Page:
Harold Holzer on the Lincoln-Douglas Debates

Lincoln scholar Harold Holzer has an interesting piece on the Lincoln-Douglas debates in The Washington Post.  He argues that this famous series of confrontations didn’t mark a high point in American political rhetoric.

For months, Newt Gingrich has floated the same challenge to President Obama that underdogs have hurled at their political rivals for more than a century: Let’s debate. And not just once or twice, but many times, with no moderators to intervene or inhibit us. Just two candidates, head to head — Lincoln-Douglas style.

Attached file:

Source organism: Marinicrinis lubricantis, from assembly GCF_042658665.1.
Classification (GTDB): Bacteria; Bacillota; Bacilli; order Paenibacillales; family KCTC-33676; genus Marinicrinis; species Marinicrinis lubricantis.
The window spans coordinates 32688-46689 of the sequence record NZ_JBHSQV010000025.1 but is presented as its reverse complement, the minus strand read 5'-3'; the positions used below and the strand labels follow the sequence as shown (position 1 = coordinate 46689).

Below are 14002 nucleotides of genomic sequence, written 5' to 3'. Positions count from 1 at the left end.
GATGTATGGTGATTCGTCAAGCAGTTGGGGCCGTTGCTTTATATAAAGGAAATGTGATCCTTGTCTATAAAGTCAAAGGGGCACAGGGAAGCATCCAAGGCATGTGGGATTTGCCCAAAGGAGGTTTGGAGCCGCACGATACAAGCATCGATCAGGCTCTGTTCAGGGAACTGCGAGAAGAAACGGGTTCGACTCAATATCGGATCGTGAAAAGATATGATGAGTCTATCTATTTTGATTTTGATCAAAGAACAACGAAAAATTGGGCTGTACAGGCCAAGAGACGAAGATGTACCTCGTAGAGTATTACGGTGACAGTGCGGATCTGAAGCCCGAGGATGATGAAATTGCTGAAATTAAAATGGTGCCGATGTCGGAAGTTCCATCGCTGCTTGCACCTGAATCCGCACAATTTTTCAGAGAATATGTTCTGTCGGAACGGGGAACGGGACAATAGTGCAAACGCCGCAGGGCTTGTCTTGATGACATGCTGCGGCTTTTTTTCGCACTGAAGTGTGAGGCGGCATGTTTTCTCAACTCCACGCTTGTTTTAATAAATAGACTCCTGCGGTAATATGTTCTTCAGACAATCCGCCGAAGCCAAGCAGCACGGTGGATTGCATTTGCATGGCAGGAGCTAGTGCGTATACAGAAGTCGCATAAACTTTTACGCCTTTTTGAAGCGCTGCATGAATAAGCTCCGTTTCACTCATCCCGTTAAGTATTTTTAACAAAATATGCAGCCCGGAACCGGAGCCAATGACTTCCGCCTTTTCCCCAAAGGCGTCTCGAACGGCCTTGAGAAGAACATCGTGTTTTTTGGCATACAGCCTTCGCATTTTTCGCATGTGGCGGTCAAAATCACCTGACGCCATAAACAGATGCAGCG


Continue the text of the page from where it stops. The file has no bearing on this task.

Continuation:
As a Lincoln historian, I’ve studied the famous meetings between challenger Abraham Lincoln and incumbent Stephen A. Douglas that set the prairies on fire during the 1858 U.S. Senate race in Illinois. Gingrich has even called me to discuss them. As I’ve told Gingrich, the problem is that, as famous as the debates are, their reputation far outweighs their value. And they’re hardly an inspiring model for modern candidates seeking to showcase their oratorical skills.

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